“We’re going to reach an economic ceiling if we don’t address our housing needs,” says Bradley Chapulis, Worthington’s director of community and economic development. “If we are not providing for our employers, they at some point in time are going to have to make a hard business decision on where they’re going to invest their capital.”
Some companies have already reallocated growth elsewhere. Digi-Key, for example, added 325,000 square feet in Fargo, N.D., in 2014, in part because it could recruit employees quicker to a larger city. It currently has 90 employees in Fargo, and that number will continue to grow if a lack of housing in Thief River Falls continues to be an issue, according to company president Dave Doherty. Although Arctic Cat spokesman Kale Wainer said a lack of workforce housing in Thief River Falls was not a factor in the company’s decision to expand to other areas, Arctic Cat moved its headquarters to Plymouth in 2009, is expanding in St. Cloud and moving its headquarters this summer to Minneapolis’ North Loop to accommodate a workforce that wouldn’t be able to find a place to live in Thief River Falls.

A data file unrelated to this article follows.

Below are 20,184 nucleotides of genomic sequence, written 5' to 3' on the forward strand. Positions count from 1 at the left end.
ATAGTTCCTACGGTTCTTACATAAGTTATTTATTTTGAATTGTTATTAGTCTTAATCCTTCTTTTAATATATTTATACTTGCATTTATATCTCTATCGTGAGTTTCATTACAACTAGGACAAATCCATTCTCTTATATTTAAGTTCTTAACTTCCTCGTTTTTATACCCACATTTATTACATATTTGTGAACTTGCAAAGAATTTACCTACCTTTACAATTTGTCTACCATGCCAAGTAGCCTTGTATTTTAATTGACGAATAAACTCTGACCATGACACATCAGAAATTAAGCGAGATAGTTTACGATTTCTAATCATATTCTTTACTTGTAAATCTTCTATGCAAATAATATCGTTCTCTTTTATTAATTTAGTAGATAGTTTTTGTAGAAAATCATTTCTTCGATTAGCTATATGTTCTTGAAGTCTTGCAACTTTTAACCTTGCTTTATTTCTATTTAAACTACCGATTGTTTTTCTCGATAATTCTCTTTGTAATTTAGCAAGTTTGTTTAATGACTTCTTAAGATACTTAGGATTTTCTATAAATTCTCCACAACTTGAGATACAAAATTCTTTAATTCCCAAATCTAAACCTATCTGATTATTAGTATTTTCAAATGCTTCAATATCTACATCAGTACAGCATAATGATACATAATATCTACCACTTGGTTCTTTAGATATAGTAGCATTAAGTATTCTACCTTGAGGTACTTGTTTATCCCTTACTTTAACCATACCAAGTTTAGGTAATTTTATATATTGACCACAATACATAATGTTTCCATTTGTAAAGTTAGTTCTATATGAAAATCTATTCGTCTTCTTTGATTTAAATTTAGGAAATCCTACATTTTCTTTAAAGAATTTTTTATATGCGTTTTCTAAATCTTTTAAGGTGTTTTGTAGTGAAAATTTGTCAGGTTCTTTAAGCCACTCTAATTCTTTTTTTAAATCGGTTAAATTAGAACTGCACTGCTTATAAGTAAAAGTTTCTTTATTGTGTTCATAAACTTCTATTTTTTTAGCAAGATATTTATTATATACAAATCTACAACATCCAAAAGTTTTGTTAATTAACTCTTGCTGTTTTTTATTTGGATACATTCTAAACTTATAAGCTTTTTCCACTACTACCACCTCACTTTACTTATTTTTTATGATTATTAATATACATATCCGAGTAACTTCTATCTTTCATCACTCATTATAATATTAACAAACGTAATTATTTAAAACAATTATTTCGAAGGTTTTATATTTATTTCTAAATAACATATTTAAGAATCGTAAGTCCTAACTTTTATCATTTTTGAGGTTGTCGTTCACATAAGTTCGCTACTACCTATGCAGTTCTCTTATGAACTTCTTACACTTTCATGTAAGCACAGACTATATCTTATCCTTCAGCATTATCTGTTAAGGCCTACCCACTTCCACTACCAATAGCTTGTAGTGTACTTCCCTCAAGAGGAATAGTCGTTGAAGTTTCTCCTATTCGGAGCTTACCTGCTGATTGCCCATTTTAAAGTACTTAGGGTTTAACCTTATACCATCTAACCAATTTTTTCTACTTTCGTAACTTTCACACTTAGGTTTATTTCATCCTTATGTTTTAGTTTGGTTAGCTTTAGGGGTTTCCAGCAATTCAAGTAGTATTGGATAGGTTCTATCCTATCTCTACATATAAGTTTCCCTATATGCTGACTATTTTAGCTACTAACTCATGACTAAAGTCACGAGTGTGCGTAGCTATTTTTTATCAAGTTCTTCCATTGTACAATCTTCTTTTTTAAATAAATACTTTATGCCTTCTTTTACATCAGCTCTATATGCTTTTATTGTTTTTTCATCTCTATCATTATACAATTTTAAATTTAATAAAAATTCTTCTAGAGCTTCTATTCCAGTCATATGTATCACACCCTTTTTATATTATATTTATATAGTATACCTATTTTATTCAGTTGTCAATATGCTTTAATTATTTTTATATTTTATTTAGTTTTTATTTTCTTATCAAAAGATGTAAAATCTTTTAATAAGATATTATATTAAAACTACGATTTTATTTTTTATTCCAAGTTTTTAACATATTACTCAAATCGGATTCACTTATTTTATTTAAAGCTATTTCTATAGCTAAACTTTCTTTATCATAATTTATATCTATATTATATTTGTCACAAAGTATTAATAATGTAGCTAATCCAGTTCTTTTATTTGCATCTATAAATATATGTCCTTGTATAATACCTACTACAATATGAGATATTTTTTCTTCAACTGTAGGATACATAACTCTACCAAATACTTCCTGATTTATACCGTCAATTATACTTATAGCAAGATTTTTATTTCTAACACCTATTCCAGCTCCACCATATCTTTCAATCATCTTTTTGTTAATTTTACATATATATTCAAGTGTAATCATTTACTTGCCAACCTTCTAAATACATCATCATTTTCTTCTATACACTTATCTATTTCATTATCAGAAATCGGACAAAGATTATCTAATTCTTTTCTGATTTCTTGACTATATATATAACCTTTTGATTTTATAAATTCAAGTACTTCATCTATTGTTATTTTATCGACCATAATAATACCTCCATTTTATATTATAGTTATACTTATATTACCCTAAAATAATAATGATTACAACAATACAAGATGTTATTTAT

The problem, as a number of government officials and developers told Twin Cities Business, is that as building costs have increased, private investors are wary of taking development risks in communities that rely heavily on a tiny number of employers to sustain them.
Simply put, “the economics of building housing in rural Minnesota (and rural America) does not work,” said Todd Peterson, Roseau’s community development coordinator.
Although state and federal programs to support low-income housing have been in place for years, communities are footing fairly substantial bills to persuade developers to build housing for individuals who earn too much money to be considered low-income.
One tool that rural communities have used is tax increment financing, or TIF, which uses the increased property taxes that a new development generates to finance the costs of development. TIF is commonly used for affordable housing for families with low to moderate incomes.